Advertorial: Additive Manufacturing Unilever iterates 50% faster with 3D printing

Editor: Advertorial

Today’s global market has created a variety of challenges for consumer brands. Products that used to be visibly unchanged for years may now be in a state of continuous evolution. The ongoing development of product design can be time-consuming and costly for companies because of the scale and processes involved.

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“By 3D printing the injection molds with Digital ABS, we’re able to achieve the high quality associated with traditional manufactured prototypes, while ensuring that the high temperatures and pressures of the injection molding process can be sustained.” — Stefano Cademartiri, R&D, CAP and prototyping specialist at Unilever.
“By 3D printing the injection molds with Digital ABS, we’re able to achieve the high quality associated with traditional manufactured prototypes, while ensuring that the high temperatures and pressures of the injection molding process can be sustained.” — Stefano Cademartiri, R&D, CAP and prototyping specialist at Unilever.
(Source: Stratasys)

This is why the Italian division of international consumer goods giant, Unilever, invested in 3D printing to make injection molds, blow molds and thermoform (vacuum) molds for accelerated prototype and part development without the need for conventional tooling.

Competitive Time and Cost Challenge

With more than 400 brands in its four divisions, Unilever needs to ensure that all are competitive, meet ever-changing product standards and differentiate themselves on the shelf. Developing and refining components for the Home Care, Personal Care, Food and Refreshment divisions is, in part, the responsibility of Unilever’s facility in Caselpusterlengo, Italy.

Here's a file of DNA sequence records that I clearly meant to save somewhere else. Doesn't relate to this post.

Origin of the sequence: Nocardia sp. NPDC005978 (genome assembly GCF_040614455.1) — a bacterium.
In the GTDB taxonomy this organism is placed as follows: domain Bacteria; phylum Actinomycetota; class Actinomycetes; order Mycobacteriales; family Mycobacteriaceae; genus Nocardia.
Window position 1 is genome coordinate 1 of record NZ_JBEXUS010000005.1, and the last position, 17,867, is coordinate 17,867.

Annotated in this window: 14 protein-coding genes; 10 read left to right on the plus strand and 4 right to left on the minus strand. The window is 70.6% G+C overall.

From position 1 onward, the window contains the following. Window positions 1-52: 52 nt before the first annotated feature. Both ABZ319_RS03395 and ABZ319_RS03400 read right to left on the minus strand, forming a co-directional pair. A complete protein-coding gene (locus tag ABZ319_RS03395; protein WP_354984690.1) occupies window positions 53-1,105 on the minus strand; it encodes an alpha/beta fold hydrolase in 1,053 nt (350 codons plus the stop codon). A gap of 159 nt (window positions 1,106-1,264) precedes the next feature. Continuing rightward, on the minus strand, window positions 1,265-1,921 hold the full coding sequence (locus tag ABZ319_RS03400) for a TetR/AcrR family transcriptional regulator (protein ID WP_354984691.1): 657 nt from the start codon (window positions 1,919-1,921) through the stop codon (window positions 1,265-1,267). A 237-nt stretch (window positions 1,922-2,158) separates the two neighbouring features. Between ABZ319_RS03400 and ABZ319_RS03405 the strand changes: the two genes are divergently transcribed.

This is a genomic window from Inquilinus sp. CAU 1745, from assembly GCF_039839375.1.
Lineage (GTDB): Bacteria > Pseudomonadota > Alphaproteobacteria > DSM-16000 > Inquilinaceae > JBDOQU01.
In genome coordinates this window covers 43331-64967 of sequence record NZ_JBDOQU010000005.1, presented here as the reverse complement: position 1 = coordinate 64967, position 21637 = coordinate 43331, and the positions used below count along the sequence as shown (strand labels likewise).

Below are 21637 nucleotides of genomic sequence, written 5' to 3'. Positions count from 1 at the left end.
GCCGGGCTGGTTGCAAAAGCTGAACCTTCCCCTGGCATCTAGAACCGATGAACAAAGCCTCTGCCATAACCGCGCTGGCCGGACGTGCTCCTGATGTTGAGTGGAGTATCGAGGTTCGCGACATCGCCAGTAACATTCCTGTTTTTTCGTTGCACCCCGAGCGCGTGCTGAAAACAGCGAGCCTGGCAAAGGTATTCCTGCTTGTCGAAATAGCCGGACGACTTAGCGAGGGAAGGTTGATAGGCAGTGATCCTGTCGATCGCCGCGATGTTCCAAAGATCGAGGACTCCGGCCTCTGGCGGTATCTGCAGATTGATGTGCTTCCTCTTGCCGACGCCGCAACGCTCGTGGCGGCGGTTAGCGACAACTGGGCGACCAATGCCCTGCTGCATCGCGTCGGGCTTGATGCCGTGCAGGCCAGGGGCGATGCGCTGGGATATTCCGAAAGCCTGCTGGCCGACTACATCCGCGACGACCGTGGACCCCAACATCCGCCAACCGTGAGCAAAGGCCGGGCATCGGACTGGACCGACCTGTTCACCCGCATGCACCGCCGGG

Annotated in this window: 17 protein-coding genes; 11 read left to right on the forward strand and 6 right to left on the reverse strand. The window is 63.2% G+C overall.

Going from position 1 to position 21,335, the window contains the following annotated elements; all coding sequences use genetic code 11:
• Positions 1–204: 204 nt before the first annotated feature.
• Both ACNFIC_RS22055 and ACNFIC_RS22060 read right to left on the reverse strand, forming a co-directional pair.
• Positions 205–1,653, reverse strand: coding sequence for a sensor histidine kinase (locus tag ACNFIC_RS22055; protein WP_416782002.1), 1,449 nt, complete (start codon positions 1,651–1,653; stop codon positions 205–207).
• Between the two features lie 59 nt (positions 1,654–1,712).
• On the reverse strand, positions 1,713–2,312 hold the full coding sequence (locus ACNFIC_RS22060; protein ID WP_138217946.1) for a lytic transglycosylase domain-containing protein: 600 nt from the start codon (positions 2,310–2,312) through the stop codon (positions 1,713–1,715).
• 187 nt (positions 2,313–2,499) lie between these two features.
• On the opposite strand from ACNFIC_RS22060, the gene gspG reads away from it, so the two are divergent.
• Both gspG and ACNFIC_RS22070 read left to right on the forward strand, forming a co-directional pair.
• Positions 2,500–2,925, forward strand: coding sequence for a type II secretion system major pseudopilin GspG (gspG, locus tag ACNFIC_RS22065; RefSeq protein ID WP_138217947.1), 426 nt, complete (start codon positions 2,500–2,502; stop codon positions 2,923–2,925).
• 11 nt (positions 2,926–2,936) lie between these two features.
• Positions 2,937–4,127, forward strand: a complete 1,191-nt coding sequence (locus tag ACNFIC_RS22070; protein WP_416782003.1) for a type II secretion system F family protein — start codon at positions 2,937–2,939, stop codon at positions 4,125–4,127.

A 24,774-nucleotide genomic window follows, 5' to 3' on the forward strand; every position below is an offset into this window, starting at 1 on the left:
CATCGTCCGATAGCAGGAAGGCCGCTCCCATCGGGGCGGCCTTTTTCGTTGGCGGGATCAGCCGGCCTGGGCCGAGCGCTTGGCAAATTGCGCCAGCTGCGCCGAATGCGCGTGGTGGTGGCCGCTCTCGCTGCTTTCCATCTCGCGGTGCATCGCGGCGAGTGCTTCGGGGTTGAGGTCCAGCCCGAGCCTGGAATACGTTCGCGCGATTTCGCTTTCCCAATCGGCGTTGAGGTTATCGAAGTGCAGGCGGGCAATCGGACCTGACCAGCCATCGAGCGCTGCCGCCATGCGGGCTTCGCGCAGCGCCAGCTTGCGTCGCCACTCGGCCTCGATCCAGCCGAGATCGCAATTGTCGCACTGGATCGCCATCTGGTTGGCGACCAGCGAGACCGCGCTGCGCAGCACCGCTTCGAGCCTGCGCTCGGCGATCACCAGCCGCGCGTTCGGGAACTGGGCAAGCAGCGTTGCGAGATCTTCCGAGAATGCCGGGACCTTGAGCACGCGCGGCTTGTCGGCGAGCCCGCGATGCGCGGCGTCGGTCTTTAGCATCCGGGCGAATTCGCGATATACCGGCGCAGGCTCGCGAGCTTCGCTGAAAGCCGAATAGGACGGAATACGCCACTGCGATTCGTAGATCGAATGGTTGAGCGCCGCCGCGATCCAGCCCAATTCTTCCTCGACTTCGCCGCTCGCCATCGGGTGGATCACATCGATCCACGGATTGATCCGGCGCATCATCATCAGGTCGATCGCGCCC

“The idea was to move from relying on images and 3D files to rapid prototyping machines and reduce our time to market,” explains Stefano Cademartiri, R&D, CAP and prototyping specialist at Unilever. “The new vision for the future of CAD development was to invest in a 3D printer that was easy to use and could produce fast concept prototypes using heat-resistant ABS materials.”

Localized Supply Chains

The investment in an Objet500 Connex™ 3D Printer1 helped transform the Caselpusterlengo facility from a satellite of the main design center in Port Sunlight, United Kingdom, to a much bigger player in Unilever’s €1 billion-plus R&D establishment. Cademartiri says 3D printing lets Unilver produce parts in the final materials for functional and consumer tests more quickly. “Before, we would have to wait several weeks to receive prototype parts using our traditional tooling process; not only would this lengthen lead times, it would also increase costs if iterations were required. With 3D printing, we’re now able to apply design iterations to the mold within a matter of hours, enabling us to produce prototype parts in final materials such as polypropylene much faster – often on the same day.”

Unilever uses the Objet500 Connex 3D Printer to produce injection and blow mold tools for part development across its divisions for regional and global markets. Cademartiri and his team 3D print injection mold tools in Digital ABS™, a material with high temperature resistance and toughness.

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